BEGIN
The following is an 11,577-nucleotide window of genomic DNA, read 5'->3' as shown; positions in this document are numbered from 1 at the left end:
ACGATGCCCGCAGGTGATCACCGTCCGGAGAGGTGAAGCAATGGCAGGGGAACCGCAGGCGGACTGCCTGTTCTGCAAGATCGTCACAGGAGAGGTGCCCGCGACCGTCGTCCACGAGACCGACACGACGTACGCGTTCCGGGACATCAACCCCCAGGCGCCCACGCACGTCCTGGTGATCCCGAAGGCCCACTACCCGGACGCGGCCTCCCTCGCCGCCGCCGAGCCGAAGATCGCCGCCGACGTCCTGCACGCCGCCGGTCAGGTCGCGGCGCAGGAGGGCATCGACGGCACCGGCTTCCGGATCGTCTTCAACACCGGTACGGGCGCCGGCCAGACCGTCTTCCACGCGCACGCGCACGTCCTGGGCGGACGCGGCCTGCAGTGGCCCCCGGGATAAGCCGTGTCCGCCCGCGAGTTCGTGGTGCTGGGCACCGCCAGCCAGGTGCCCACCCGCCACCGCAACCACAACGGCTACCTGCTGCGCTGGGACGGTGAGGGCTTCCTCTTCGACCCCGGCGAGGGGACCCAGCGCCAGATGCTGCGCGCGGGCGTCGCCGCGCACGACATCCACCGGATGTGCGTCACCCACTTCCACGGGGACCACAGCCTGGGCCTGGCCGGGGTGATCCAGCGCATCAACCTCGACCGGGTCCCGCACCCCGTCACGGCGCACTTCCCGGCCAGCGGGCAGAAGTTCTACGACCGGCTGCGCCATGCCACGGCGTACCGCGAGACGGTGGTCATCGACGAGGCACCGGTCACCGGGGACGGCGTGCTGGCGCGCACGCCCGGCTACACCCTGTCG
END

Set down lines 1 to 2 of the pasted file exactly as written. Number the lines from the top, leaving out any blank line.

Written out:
The following is an 11,577-nucleotide window of genomic DNA, read 5'->3' as shown; positions in this document are numbered from 1 at the left end:
ACGATGCCCGCAGGTGATCACCGTCCGGAGAGGTGAAGCAATGGCAGGGGAACCGCAGGCGGACTGCCTGTTCTGCAAGATCGTCACAGGAGAGGTGCCCGCGACCGTCGTCCACGAGACCGACACGACGTACGCGTTCCGGGACATCAACCCCCAGGCGCCCACGCACGTCCTGGTGATCCCGAAGGCCCACTACCCGGACGCGGCCTCCCTCGCCGCCGCCGAGCCGAAGATCGCCGCCGACGTCCTGCACGCCGCCGGTCAGGTCGCGGCGCAGGAGGGCATCGACGGCACCGGCTTCCGGATCGTCTTCAACACCGGTACGGGCGCCGGCCAGACCGTCTTCCACGCGCACGCGCACGTCCTGGGCGGACGCGGCCTGCAGTGGCCCCCGGGATAAGCCGTGTCCGCCCGCGAGTTCGTGGTGCTGGGCACCGCCAGCCAGGTGCCCACCCGCCACCGCAACCACAACGGCTACCTGCTGCGCTGGGACGGTGAGGGCTTCCTCTTCGACCCCGGCGAGGGGACCCAGCGCCAGATGCTGCGCGCGGGCGTCGCCGCGCACGACATCCACCGGATGTGCGTCACCCACTTCCACGGGGACCACAGCCTGGGCCTGGCCGGGGTGATCCAGCGCATCAACCTCGACCGGGTCCCGCACCCCGTCACGGCGCACTTCCCGGCCAGCGGGCAGAAGTTCTACGACCGGCTGCGCCATGCCACGGCGTACCGCGAGACGGTGGTCATCGACGAGGCACCGGTCACCGGGGACGGCGTGCTGGCGCGCACGCCCGGCTACACCCTGTCG